This is what we saw when we woke up.
If I had to give you one particular thing that left the biggest impression on me over our 12 hour stint in Lake James State Park it would be "color". Cue collective sigh of everybody working in film . . . but hear me out:
When you're out of your element or routine, you start to look at things differently, right? Often times that's a social thing. For example, the people I know have a certain image of who I am and somehow I perpetuate that. I'm part of that process.
Being outside overnight camping, I was looking at things in the way that I usually look at things. There's a certain rigidity to organizing your visuals, but it helps you in a routinized situation to notice things that are out of place. If I studied things like that, I might insert a link to a recent study of colleagues of mine, here. I don't, so you'll just have to follow along.
So we camped out and I was out of my routine and there were all the sounds and sights that I haven't seen in a long time. And they're all very interesting, you know? It started with that sunrise: I have seen that light before, and I'll see it again (knock on wood), but that morning it was perfect, just because I had absolutely no need to do anything but look at it. I just sat there, next to Whitney in the tent, in the cold morning looking at that sunlight. At a more reasonable hour, Whitney put our view from our breakfast table down like this:
I should note at this point, that I slept horribly. That's right, I went out camping, had all the tools I needed to sleep comfortably and had just about the most abysmal night of sleep in recent history, because I was too cold, SMH.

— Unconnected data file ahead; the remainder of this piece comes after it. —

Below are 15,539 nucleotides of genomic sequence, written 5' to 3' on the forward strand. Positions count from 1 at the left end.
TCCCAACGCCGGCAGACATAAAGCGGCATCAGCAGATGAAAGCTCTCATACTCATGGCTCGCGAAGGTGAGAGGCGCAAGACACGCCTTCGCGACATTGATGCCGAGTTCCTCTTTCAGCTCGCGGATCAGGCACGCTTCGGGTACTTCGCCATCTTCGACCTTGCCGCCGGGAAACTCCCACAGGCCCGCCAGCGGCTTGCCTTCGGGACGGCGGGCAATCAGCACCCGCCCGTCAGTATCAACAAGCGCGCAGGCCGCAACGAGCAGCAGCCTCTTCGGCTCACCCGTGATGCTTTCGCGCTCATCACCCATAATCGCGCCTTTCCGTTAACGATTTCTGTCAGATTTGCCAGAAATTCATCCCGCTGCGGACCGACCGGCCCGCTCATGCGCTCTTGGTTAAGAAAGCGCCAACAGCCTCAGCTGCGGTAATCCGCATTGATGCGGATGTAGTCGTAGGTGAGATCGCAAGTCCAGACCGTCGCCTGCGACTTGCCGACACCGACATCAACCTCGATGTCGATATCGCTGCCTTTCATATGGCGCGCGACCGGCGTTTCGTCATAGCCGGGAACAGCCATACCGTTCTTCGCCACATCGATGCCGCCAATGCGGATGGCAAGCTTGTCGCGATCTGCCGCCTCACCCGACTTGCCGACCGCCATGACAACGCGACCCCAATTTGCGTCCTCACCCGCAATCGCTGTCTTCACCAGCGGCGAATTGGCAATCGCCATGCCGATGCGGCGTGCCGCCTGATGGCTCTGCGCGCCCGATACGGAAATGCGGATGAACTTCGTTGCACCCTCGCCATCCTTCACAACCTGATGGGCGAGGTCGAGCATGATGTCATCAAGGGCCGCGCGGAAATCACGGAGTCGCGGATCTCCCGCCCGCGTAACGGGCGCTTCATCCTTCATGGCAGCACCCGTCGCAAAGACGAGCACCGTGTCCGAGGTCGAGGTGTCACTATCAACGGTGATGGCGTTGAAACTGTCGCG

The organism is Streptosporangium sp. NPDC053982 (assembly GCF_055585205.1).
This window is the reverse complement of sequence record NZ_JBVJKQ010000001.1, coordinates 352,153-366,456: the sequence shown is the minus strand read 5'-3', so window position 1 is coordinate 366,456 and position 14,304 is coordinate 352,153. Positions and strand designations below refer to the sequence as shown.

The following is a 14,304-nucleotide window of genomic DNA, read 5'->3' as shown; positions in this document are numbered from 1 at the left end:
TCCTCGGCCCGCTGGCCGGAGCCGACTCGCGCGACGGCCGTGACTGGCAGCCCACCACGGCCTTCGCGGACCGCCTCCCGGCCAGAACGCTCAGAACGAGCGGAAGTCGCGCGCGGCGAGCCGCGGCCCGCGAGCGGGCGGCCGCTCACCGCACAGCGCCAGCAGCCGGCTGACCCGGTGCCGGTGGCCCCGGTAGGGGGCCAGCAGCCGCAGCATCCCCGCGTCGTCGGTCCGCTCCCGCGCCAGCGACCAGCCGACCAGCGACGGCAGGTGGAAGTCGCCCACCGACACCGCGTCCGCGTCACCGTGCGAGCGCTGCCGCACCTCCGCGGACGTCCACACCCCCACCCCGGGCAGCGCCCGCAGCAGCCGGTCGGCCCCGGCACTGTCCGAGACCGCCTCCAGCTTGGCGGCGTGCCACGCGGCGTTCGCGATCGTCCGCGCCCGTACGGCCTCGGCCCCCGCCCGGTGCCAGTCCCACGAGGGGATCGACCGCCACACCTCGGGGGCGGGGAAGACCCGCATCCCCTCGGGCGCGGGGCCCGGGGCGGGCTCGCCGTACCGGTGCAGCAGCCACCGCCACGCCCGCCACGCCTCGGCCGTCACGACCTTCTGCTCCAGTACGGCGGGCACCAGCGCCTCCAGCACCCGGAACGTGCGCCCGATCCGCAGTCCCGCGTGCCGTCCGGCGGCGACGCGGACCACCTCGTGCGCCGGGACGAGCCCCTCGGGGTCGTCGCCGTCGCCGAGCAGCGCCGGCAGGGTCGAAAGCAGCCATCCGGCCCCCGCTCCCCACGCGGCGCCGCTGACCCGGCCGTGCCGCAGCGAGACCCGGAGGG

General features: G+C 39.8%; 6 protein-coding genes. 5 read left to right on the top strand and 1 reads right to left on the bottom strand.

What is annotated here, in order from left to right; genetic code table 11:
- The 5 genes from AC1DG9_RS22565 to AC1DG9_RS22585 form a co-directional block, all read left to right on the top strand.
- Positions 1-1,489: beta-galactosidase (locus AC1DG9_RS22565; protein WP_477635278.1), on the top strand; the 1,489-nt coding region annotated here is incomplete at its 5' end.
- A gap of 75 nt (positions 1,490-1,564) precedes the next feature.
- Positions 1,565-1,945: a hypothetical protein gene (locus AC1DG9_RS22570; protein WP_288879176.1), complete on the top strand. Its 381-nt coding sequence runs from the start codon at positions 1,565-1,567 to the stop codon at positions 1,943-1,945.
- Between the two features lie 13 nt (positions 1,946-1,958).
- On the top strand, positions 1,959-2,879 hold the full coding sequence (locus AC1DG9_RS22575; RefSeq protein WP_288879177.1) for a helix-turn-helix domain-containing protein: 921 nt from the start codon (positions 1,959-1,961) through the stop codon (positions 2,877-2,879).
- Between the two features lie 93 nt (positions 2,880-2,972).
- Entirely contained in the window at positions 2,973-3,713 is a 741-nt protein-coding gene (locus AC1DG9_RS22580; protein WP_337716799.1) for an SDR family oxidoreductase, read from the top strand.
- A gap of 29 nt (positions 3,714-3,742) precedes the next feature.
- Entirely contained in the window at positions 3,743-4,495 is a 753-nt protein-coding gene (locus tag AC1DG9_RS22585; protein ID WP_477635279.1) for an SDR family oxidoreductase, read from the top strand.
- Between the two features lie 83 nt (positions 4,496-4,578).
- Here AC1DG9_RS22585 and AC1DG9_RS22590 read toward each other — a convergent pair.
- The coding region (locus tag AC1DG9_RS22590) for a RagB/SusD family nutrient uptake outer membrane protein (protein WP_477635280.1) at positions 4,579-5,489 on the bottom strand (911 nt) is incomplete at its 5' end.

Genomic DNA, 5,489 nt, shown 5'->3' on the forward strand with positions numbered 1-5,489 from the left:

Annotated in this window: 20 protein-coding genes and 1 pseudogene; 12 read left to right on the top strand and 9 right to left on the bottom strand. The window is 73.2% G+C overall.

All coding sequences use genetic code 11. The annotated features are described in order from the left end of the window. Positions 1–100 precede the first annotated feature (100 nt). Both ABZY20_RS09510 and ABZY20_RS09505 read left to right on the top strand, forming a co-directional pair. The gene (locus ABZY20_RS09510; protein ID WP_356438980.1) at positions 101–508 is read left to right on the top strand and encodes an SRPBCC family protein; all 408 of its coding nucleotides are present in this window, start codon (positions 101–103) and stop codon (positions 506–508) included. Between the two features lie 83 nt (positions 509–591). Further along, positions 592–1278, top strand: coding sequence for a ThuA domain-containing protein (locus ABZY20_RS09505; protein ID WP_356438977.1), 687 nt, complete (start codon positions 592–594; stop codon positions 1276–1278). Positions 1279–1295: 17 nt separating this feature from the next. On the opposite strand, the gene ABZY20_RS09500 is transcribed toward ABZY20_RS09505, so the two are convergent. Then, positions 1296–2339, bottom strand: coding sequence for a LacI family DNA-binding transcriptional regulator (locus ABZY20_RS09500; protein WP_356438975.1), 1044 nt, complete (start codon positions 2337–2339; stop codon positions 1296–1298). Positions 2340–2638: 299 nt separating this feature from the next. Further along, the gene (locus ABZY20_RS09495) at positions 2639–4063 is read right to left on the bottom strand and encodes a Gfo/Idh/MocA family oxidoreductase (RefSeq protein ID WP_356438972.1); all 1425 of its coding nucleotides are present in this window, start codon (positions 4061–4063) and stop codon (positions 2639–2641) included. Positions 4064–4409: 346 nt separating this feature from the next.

There were two other times when color really stood out to me while we were at Lake James. Whitney pointed one of them out to me, and it was the color of the sap of a tree that had recently been cut down.
The other one was while Whitney and I took a short hike just before we left the campground. It was a hike that led us out onto a spit of land.
I have to interrupt the thought here real quick because there can be absolutely no doubt that the German translation for "spit" is superior: Landzunge, or tongue of land. Just makes perfect sense.
Anyway, we're walking along and all the undergrowth has been burnt off recently, as part of their fire prevention and eco system promotion program. Most of the ground along the trail was still blackened because of that. The air was filled with a charcoal smell that accompanied us the entire hike. Looking through the trees in the forest we could see this blue haze, which looked a lot like the blue smoke of a diesel engine to me.
The trail hugged the coastline all the way out to the tip of the Landzunge. From there we had a wonderful view across the lake and the beautiful little inlets to the left and right of us.
On the way back we came to a clearing. The sun was streaming through the tree branches and hit the mossy grass on the floor of the forest. It was about 1pm at that time, but because of all the haze and smoke it looked just like "magic hour". Everything was enveloped in this rose golden color!
Driving in and out of the State Park we had some absolutely stunning views, but my coveted shot of the Blue Ridge Mountains didn't present itself, until we were crossing over I-40 that morning looking for a place to sell us 2 eggs. That's a funny story in of itself which ended with the following exchange:
"You don't sell just 2 eggs, do you sell a half a dozen?"
"We sure don't"
Well then, no eggs breakfast it is, Whitney.
Here's the picture:
Right after our hike, we set out on the road again, onwards to our next destination: Asheville!
As always, there are a lot more pictures on flickr (permanent link is at the top-left "PICS").